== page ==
My situation was pretty basic and maybe typical of a beginner in Git land. I had created a single extra branch from my master branch, named after the version I was working on. “3.1” in this case. I had like 40 commits to the “3.1” branch and no changes/commits to the master branch. The problem was that the version 3.1 had been released several commits ago. I had forgotten how to work with branches and continued to commit changes in the 3.1 branch, even though they belonged to the next 3.2 version.
So here are a few commands I ended up running to fix this. My goal was to get the master branch up to date, remove the commits from 3.1 branch that actually belonged to the next version and create the new 3.2 branch with those commits.
First step was to get the master branch up to date with all changes currently made to 3.1 branch. This is easy:
Note that you first change to the branch that should be updated and then tell Git to merge in the commits from another branch, in this case named “3.1”.
Also, since I hadn’t made any commits to the master branch, the merge is also called “fast-forward” since all changes can just be copied onto the master branch.
Next question was where I actually released version 3.1 and thereby where the 3.1 branch should be “cut”. For this I did:
Actually, the “git show-branch” didn’t help as much as “git log”, but I kept them both here for reference. I find that Git is sometimes a bit inconsistent, like specifying the number of commits to show as “–more=20” in one case and “-20” in another case.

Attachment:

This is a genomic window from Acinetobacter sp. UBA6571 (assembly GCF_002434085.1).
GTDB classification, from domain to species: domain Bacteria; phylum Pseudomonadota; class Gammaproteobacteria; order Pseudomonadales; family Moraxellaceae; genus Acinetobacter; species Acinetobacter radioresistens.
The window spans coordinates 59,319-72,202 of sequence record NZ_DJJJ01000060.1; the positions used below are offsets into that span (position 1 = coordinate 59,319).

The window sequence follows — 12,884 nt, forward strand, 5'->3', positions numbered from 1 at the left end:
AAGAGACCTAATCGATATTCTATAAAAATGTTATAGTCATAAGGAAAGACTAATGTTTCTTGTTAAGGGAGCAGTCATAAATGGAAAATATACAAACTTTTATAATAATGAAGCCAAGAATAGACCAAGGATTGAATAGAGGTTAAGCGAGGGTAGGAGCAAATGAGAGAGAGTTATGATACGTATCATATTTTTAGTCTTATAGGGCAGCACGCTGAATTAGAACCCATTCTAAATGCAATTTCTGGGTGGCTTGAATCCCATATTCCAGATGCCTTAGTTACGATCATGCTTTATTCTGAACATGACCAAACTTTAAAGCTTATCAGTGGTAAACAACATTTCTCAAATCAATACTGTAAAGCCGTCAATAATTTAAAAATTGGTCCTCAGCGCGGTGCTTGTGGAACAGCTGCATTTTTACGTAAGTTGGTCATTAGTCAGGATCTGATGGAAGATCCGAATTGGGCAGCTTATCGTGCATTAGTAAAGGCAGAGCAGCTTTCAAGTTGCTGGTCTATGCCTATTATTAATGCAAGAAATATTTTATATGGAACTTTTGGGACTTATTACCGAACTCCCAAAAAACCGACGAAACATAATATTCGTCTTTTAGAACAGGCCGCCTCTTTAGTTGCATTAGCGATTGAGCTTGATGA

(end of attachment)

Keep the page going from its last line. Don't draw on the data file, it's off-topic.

Using “git log” and the format specifier I found the last commit that truly belonged to 3.1. I then used the short commit name from the output (code %h, 7 hex digits) for the next step.
Note that I already have copied all of my commits, both before and after the release of 3.1, onto the master branch. Therefore I will not remove anything important in this step. However, in other situations I am permanently removing code changes from a branch with this command so be careful when you do it yourself.
Using the commit shortname from the previous step, the removal of all commits after a specific one can be done in a single command.
Also note that there will be no trace of the commits now removed. This was exactly what I wanted in this case. There is the “git revert” command for other scenarios (I think) where the actual change in the commit tree itself will be logged as a commit.
Since this repository is also hosted on a private server, there was an issue with pushing these changes to that server. The now changed branch (3.1) refused to be pushed. I guess this is to stop you from destroying other peoples work in that branch. Anyway, since I knew it was ok, I forced the push like:
This step I had done before, but for completeness my last commands were:
And off I went to continue development on the 3.2 branch.
Side note: I’m not really sure what the best practice is here regarding “leaving the master branch behind” when moving on with the 3.2 branch. Of course, once I release 3.2 I’ll repeat updating master with all 3.2 changes, but during the development the master branch is left alone in my scenario. Maybe is should be moved forward too? Something to investigate for me, or for the initiated reader to add as a comment.